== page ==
An employee who intends to terminate his employment, has to give a minimum period of notice to his employer, depending on his duration of employment, as follows:
|Period of continuous employment||Minimum period of notice|
|26 to 51 weeks||one week|
|52 to 259 weeks||two weeks|
|260 weeks or more||three weeks|
The right of an employer to a longer period of notice, if he is so entitled by custom, collective agreement, contract or otherwise, is not affected by the Termination of Employment Law.
An employee, whose employment is terminated unlawfully after he has completed 26 weeks of continuous employment with an employer, is entitled to compensation. Compensation is also payable in the case of an employee who terminates his employment because of his employer’s conduct.
No compensation is payable in the case of any employee, who, before the termination of his employment, has attained the pensionable age (65).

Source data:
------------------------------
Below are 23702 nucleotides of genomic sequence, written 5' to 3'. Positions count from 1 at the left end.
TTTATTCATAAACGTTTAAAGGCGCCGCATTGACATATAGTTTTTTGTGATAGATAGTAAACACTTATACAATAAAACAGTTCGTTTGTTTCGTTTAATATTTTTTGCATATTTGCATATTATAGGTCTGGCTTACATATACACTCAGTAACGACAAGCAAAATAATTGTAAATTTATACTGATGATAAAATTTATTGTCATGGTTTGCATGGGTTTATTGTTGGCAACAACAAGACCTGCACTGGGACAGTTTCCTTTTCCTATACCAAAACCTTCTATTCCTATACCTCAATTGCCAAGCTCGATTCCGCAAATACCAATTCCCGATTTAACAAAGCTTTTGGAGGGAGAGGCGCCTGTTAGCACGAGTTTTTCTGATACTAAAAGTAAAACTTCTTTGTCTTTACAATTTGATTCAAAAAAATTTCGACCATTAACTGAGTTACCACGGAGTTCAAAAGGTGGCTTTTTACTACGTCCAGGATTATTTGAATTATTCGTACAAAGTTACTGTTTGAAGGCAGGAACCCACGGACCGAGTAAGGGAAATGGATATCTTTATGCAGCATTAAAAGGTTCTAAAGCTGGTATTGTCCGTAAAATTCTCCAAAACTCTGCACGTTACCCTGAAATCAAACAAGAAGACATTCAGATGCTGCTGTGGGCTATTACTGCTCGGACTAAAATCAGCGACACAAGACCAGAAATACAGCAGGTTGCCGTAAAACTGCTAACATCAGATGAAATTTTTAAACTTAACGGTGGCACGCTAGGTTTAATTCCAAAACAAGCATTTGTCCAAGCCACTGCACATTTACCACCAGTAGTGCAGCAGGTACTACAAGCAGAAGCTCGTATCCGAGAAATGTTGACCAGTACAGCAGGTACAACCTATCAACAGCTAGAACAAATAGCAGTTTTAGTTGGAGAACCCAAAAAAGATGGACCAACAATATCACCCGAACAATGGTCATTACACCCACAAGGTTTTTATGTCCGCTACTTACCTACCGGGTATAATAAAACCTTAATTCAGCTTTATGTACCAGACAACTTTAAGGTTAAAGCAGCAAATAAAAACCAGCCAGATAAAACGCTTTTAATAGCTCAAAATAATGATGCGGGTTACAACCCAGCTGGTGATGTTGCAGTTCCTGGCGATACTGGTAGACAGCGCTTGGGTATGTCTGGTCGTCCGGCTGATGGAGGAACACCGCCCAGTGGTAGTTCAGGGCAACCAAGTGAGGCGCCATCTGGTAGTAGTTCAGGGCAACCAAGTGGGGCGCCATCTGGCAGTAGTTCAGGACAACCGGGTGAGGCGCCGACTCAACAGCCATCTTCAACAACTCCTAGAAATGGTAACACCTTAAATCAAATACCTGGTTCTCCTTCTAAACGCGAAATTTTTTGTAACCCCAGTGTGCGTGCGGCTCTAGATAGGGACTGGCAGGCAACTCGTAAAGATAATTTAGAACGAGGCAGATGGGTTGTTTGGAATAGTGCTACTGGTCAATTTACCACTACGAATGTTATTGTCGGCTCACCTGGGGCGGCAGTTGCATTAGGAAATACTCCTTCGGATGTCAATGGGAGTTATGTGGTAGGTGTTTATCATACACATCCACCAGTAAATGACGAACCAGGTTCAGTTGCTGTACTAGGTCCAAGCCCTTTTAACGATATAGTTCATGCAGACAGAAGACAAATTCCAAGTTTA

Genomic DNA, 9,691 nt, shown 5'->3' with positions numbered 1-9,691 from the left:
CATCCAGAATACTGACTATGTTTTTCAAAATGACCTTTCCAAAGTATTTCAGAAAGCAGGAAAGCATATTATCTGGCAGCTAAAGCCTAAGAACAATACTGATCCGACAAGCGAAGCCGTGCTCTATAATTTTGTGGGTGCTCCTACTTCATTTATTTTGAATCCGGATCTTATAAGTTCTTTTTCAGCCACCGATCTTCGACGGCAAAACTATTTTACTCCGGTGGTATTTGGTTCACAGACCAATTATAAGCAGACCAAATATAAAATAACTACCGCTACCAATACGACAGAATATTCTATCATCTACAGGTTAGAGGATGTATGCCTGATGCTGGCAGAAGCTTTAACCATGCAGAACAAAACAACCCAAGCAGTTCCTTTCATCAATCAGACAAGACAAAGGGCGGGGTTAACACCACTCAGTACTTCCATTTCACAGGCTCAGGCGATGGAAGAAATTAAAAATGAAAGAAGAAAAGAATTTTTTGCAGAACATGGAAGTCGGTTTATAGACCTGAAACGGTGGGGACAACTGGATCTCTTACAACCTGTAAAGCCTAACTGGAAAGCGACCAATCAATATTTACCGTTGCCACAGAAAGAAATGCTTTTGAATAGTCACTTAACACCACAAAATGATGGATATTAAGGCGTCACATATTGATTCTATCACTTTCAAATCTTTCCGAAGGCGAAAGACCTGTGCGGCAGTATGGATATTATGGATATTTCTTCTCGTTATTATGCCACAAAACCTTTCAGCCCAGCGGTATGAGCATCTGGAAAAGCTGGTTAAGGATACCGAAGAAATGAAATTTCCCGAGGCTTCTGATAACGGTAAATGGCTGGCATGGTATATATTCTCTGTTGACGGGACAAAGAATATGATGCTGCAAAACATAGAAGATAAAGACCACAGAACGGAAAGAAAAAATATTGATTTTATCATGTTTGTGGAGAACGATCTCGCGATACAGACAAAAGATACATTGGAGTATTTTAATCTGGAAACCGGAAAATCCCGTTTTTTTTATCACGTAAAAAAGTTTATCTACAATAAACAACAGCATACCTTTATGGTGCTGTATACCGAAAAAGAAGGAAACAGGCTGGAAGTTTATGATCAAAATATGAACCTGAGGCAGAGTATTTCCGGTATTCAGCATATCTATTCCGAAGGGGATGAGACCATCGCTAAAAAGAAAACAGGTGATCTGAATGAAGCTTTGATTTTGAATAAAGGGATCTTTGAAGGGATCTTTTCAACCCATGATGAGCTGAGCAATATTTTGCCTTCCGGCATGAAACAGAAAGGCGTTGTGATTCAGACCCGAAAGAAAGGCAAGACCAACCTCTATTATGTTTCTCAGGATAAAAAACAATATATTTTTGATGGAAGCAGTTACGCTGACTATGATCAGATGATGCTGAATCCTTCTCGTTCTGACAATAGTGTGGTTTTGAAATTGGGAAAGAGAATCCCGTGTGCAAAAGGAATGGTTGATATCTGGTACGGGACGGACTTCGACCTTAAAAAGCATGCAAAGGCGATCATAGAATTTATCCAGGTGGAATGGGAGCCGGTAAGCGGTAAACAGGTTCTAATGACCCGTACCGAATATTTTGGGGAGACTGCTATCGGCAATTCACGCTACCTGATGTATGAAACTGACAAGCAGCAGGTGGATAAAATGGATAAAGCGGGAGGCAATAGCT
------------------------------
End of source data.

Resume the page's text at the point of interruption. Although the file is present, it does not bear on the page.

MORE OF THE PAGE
The amount of compensation is decided by the Labour Disputes Court after an application by the employee, but in no case it can be less than the amount of redundancy payment, to which the employee would be entitled, had he been declared redundant, or higher than two years wages. In assessing the amount of compensation, the Court gives consideration, inter alia, to the emoluments of the employee, the length of his service, the loss of his career prospects, his age and the circumstances of his dismissal.
The amount of compensation up to the wages of one year is payable by the employer and any amount in excess of such wages is payable out of the Redundancy Fund.
An employee is not entitled to compensation, if his employment has been terminated for any of the following reasons:
- Where the employee has become redundant.
- Where the termination is due to force majeure, war operations, political rising, act of God, or destruction of the plant by fire not caused by the willful act or negligence of the employer.